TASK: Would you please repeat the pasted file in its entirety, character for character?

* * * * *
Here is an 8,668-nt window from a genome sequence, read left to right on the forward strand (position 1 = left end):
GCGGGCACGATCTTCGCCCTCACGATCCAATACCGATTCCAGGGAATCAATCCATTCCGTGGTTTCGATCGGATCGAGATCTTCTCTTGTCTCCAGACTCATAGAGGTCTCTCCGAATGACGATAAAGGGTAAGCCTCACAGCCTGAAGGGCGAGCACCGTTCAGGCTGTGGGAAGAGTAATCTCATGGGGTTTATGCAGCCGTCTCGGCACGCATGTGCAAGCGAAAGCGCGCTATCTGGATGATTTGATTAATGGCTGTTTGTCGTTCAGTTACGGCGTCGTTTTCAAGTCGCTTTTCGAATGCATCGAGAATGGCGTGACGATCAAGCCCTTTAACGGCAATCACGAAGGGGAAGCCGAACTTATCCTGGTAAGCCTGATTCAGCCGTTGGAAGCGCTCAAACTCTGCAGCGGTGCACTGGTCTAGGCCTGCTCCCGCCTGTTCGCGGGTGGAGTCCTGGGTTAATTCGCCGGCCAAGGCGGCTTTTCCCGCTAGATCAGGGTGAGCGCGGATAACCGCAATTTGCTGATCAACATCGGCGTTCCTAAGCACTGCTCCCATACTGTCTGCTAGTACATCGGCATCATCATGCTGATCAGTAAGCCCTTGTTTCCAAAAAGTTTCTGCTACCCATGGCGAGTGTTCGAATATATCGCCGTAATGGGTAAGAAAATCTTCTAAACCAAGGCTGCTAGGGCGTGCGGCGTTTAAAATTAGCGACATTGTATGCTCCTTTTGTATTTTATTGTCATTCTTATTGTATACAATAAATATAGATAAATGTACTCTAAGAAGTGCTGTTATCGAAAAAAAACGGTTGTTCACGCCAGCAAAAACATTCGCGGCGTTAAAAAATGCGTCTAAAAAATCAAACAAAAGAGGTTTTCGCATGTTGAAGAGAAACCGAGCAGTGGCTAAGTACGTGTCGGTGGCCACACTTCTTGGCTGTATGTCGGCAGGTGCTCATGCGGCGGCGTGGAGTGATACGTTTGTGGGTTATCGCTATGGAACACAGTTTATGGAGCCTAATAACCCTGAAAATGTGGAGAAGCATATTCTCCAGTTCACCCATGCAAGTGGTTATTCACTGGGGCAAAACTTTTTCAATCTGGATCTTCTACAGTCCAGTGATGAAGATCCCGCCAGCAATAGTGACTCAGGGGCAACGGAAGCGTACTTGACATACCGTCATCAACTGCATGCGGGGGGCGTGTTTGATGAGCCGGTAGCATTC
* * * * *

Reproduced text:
Here is an 8,668-nt window from a genome sequence, read left to right on the forward strand (position 1 = left end):
GCGGGCACGATCTTCGCCCTCACGATCCAATACCGATTCCAGGGAATCAATCCATTCCGTGGTTTCGATCGGATCGAGATCTTCTCTTGTCTCCAGACTCATAGAGGTCTCTCCGAATGACGATAAAGGGTAAGCCTCACAGCCTGAAGGGCGAGCACCGTTCAGGCTGTGGGAAGAGTAATCTCATGGGGTTTATGCAGCCGTCTCGGCACGCATGTGCAAGCGAAAGCGCGCTATCTGGATGATTTGATTAATGGCTGTTTGTCGTTCAGTTACGGCGTCGTTTTCAAGTCGCTTTTCGAATGCATCGAGAATGGCGTGACGATCAAGCCCTTTAACGGCAATCACGAAGGGGAAGCCGAACTTATCCTGGTAAGCCTGATTCAGCCGTTGGAAGCGCTCAAACTCTGCAGCGGTGCACTGGTCTAGGCCTGCTCCCGCCTGTTCGCGGGTGGAGTCCTGGGTTAATTCGCCGGCCAAGGCGGCTTTTCCCGCTAGATCAGGGTGAGCGCGGATAACCGCAATTTGCTGATCAACATCGGCGTTCCTAAGCACTGCTCCCATACTGTCTGCTAGTACATCGGCATCATCATGCTGATCAGTAAGCCCTTGTTTCCAAAAAGTTTCTGCTACCCATGGCGAGTGTTCGAATATATCGCCGTAATGGGTAAGAAAATCTTCTAAACCAAGGCTGCTAGGGCGTGCGGCGTTTAAAATTAGCGACATTGTATGCTCCTTTTGTATTTTATTGTCATTCTTATTGTATACAATAAATATAGATAAATGTACTCTAAGAAGTGCTGTTATCGAAAAAAAACGGTTGTTCACGCCAGCAAAAACATTCGCGGCGTTAAAAAATGCGTCTAAAAAATCAAACAAAAGAGGTTTTCGCATGTTGAAGAGAAACCGAGCAGTGGCTAAGTACGTGTCGGTGGCCACACTTCTTGGCTGTATGTCGGCAGGTGCTCATGCGGCGGCGTGGAGTGATACGTTTGTGGGTTATCGCTATGGAACACAGTTTATGGAGCCTAATAACCCTGAAAATGTGGAGAAGCATATTCTCCAGTTCACCCATGCAAGTGGTTATTCACTGGGGCAAAACTTTTTCAATCTGGATCTTCTACAGTCCAGTGATGAAGATCCCGCCAGCAATAGTGACTCAGGGGCAACGGAAGCGTACTTGACATACCGTCATCAACTGCATGCGGGGGGCGTGTTTGATGAGCCGGTAGCATTC